I recently had the need to plot geographic data stored in MongoDB on a map. The data are points (latitude and longitude) for a project at WHERE, Inc. I was using Quantum GIS and the “Delimited Text” plugin that lets you load CSV files (back in the day of ArcView this was called adding an “Event Theme”). So the process was to export the data from MongoDB into a CSV file, editing that file so that latitude and longitude are separate columns, and then loading this edited file into Quantum GIS. This was fine once, maybe twice, but after that I was looking for a more automated solution. The result of this motivation is my MongoDB plugin for Quantum GIS.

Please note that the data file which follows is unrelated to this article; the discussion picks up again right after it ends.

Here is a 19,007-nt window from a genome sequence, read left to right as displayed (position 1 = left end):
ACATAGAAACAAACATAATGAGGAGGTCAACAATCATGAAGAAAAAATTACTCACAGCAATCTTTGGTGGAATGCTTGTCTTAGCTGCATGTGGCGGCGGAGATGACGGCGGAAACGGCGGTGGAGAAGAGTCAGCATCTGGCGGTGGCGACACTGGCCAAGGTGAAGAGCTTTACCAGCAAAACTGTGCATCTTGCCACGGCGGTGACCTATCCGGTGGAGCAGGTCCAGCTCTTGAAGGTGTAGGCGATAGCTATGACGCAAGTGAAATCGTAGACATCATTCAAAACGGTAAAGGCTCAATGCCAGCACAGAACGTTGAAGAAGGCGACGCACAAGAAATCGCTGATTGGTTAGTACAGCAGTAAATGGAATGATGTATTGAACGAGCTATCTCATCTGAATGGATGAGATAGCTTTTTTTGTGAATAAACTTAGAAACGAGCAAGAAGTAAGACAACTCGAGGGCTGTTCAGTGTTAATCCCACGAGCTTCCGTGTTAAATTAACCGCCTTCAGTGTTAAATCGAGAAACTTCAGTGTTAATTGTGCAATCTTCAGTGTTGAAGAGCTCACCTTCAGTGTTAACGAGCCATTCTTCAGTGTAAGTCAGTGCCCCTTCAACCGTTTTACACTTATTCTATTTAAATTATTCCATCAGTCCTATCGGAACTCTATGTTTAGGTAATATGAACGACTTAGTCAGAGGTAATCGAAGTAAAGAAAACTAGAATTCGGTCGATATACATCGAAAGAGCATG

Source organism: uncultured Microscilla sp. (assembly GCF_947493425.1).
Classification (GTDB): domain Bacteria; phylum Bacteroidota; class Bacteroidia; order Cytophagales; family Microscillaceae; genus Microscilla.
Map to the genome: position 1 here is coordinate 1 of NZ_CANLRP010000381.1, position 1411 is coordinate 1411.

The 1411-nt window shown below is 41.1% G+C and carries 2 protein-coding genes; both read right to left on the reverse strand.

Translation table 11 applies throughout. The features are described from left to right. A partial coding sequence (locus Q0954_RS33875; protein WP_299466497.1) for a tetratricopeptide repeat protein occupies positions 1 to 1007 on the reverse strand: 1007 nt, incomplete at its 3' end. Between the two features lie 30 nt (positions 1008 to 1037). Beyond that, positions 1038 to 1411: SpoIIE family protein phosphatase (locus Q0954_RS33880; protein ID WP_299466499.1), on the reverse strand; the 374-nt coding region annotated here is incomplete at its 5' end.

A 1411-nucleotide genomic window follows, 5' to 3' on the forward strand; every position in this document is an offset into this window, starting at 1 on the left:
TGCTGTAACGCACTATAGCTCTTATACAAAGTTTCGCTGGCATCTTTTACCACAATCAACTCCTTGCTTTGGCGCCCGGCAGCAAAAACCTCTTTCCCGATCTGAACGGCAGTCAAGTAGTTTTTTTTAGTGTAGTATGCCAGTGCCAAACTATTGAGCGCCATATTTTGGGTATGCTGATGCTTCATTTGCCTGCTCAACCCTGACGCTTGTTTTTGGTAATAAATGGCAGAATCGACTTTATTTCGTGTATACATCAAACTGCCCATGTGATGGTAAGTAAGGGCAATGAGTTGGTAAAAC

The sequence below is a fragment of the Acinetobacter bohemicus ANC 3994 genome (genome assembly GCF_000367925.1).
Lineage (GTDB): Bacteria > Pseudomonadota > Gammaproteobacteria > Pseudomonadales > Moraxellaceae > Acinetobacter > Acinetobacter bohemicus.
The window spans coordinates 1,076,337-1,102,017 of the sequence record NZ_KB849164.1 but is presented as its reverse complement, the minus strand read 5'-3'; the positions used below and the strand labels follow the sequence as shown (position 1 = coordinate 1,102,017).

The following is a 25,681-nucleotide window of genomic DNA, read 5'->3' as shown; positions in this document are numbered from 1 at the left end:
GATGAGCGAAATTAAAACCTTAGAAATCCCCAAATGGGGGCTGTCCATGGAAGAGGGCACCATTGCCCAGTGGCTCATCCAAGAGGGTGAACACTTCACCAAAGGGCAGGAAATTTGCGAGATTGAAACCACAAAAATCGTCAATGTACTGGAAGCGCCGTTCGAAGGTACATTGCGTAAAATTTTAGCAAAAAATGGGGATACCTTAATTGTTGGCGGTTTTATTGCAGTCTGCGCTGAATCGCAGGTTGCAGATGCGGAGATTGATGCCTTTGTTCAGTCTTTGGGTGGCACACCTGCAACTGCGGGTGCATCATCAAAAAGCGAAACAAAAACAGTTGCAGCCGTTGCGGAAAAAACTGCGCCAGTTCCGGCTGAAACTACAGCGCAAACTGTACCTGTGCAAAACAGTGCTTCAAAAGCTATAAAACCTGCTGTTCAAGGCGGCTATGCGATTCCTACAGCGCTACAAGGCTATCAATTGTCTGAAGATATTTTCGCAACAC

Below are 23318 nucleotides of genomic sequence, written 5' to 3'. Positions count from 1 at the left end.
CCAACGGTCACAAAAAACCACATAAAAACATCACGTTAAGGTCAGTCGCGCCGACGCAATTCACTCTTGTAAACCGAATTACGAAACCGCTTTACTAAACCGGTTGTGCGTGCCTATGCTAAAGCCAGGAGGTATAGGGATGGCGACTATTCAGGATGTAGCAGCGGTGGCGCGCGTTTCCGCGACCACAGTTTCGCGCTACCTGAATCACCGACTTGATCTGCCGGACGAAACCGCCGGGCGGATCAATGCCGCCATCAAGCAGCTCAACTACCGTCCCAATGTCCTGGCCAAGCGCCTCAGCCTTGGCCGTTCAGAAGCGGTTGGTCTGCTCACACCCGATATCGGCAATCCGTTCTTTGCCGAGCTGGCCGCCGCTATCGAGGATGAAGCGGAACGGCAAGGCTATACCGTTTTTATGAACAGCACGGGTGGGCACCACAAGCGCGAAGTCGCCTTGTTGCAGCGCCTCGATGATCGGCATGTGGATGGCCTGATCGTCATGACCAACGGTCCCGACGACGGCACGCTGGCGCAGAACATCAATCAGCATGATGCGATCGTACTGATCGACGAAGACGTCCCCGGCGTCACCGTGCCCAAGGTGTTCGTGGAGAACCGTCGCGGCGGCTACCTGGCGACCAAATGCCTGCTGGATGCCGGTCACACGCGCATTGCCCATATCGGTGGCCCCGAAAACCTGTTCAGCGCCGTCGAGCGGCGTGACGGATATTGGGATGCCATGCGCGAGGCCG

Writing the plugin has been a bit of a challenge because I have not used Python before. A big thank you goes to Jason Sundram for helping me get up and running with Python. After getting past the python learning curve, I encountered some specific issues with PyQt. I.e., I was not able to install PyQt on OS X (I had to turn to Ubuntu) and that I found the buttons would fire a click event twice (I worked around it by using the “released” events instead). Overall, the plugin is simple. It lets you connect to MongoDB and load all the records in one collection as a layer to the map. There is no support to dynamically load content based on the map view and no writing to MongoDB. The plugin makes use of the PyMongo library, a Python driver for MongoDB.